I use all of these books on a regular basis for maintaining and
improving my web site, running my home system and the Predictions League, and inevitably at
work. They're all excellent reference sources rather than 'How busy
dummies do X in 21 days for idiots' books, so don't buy them if that's
what you're after - but if you want an excellent reference book, these
are what you're looking for.
||Programming Perl by Larry Wall, Tom Christansen and
Randall L. Schwartz. The standard reference guide for all Perl programmers,
from first principles to more advanced topics.
|The Perl Cookbook by Tom Christiansen and
Nathan Torkington. Hundreds of examples, problems, solutions and tips that
continue and extend the foundations in the Camel book.
||Mastering Regular Expressions by Jeffrey Friedl.
Everything you could possibly need to know about regular expressions and
the subtle differences and additional features that are available in Perl,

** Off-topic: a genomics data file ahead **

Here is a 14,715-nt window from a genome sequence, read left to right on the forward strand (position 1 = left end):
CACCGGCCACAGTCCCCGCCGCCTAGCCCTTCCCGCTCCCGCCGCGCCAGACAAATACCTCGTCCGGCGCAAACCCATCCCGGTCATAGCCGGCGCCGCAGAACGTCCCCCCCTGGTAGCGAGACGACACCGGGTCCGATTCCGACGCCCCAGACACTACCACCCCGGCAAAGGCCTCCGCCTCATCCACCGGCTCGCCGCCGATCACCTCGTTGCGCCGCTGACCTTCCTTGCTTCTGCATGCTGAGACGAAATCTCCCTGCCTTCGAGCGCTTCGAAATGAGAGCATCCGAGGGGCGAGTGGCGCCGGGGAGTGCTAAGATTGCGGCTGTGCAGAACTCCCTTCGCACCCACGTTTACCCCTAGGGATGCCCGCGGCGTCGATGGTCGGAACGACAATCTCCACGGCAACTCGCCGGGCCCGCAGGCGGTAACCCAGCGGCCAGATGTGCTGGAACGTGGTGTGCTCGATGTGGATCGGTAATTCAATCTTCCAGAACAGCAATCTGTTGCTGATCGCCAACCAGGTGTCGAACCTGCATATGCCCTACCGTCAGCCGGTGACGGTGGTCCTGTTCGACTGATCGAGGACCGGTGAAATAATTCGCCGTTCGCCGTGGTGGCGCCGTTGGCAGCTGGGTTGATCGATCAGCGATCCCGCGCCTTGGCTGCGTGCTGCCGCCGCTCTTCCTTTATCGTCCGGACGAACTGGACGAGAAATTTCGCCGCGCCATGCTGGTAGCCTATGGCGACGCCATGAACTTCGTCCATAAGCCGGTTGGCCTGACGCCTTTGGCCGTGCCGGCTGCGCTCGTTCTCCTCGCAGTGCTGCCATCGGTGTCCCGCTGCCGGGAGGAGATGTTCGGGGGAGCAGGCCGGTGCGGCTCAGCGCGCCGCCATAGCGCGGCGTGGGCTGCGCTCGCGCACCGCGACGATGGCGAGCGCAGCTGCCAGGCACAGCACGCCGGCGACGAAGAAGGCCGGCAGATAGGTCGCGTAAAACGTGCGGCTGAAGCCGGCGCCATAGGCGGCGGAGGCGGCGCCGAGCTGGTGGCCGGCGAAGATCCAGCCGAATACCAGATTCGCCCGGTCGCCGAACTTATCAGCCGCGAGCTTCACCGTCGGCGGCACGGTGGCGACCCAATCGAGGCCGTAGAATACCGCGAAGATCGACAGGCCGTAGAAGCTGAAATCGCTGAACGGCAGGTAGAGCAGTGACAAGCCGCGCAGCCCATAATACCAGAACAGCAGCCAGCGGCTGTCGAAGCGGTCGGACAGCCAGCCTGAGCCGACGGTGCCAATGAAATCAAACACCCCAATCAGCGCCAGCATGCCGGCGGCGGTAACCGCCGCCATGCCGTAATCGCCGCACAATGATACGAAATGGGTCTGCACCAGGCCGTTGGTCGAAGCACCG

awk and 'standard' (i.e. ed/sed) UNIX regular expressions.
|sed and awk by Dale Dougherty and Arnold Robbins.
An extremely useful and comprehensive guide to the basics and the more
advanced use of these UNIX filters, covering all of the standard variants.
||HTML and XHTML - The Definitive Guide by Chuck Musciano and Bill Kennedy
This is what taught me HTML (the first edition 5? years ago covered Netscape
2 extensions :-) and has been well updated over time. Great reference,
though I was a little bit sick of Kumquats by the end of it.
|Dynamic HTML - The Definitive Reference by Danny Goodman.
I've not done a huge amount of DHTML - lack of widespread browser support
for most of the really useful features being a key reason, but this gives
excellent coverage, and is worth the price for the fact that you get a
detailed reference of CSS/HTML/DHTML/DOM in the same book: invaluable for
Excellent coverage of the language, how to support multiple versions and
types of browsers and how to hide all that sort of crud without ending up
with a lowest common denominator solution.
|UNIX Systems Programming for SVR4 by David A. Curry.
An excellent general reference to SVR4 programming, with mentions for all of
the major variants. Not quite as comprehensive as Stevens, but slightly easier
to carry around.
||Advanced Programming in the UNIX Environment by W. Richard Stevens.
A weighty tome, but worth the strain of lugging it around. If you're doing
any amount of semi-serious systems work, you can't afford to be without this.
|TCP/IP Illustrated Vol 1: The Protocols
by W. Richard Stevens. Doing serious network programming? Don't have this book?
Get another job, cos you don't know what you're doing.